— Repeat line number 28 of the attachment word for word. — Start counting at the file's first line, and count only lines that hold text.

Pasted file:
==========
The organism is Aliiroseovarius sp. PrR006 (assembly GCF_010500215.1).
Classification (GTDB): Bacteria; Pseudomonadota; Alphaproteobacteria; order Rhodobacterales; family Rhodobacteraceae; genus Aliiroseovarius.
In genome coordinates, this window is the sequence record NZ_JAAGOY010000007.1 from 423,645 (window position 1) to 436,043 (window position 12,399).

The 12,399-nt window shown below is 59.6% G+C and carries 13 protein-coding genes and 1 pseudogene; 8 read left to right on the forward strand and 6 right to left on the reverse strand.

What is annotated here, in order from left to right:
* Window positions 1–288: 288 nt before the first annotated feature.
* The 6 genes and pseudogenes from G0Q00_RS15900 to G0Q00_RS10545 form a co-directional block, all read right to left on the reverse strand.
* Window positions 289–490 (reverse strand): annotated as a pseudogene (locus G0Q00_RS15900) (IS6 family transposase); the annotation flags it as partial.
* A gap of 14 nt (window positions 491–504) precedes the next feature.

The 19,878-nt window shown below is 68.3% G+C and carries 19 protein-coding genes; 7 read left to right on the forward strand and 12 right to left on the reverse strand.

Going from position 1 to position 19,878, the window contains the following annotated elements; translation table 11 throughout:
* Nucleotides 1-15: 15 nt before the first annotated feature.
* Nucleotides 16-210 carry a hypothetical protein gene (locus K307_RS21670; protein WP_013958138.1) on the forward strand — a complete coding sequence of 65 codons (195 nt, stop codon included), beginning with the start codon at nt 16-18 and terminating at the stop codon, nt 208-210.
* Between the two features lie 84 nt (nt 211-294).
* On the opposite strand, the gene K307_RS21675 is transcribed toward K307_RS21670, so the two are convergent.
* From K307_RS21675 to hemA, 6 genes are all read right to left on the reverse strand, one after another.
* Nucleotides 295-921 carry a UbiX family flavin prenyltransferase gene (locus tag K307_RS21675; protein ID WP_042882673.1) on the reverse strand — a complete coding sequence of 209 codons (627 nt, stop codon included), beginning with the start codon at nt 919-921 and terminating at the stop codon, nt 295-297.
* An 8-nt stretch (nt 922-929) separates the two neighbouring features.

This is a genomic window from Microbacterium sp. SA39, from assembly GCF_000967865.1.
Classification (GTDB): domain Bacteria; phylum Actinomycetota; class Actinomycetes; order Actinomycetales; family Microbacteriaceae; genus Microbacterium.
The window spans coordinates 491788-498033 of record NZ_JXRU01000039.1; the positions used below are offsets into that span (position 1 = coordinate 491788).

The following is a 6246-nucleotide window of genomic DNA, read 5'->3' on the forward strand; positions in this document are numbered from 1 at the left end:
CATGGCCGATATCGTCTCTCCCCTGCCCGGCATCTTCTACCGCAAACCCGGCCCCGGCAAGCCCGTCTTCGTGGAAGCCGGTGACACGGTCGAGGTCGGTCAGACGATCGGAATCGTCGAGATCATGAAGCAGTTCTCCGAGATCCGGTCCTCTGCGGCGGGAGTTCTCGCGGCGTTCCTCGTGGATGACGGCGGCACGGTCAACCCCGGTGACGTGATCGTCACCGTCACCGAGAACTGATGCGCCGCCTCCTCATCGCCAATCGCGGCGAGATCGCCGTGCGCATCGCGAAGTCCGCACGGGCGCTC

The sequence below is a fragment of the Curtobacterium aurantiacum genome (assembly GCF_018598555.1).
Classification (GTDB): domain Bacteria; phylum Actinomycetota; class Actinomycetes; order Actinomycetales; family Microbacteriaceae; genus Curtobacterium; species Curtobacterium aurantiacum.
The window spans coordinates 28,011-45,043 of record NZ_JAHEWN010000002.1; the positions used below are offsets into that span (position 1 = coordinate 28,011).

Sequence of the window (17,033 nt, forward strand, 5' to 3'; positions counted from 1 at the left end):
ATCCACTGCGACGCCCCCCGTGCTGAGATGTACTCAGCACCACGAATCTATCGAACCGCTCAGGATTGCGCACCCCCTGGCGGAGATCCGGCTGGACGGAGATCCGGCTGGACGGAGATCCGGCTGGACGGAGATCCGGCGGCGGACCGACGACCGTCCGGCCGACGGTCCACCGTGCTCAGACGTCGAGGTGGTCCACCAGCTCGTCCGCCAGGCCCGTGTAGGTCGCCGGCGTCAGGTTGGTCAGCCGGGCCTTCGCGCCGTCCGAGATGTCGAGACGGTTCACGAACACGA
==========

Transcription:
ATCCACTGCGACGCCCCCCGTGCTGAGATGTACTCAGCACCACGAATCTATCGAACCGCTCAGGATTGCGCACCCCCTGGCGGAGATCCGGCTGGACGGAGATCCGGCTGGACGGAGATCCGGCTGGACGGAGATCCGGCGGCGGACCGACGACCGTCCGGCCGACGGTCCACCGTGCTCAGACGTCGAGGTGGTCCACCAGCTCGTCCGCCAGGCCCGTGTAGGTCGCCGGCGTCAGGTTGGTCAGCCGGGCCTTCGCGCCGTCCGAGATGTCGAGACGGTTCACGAACACGA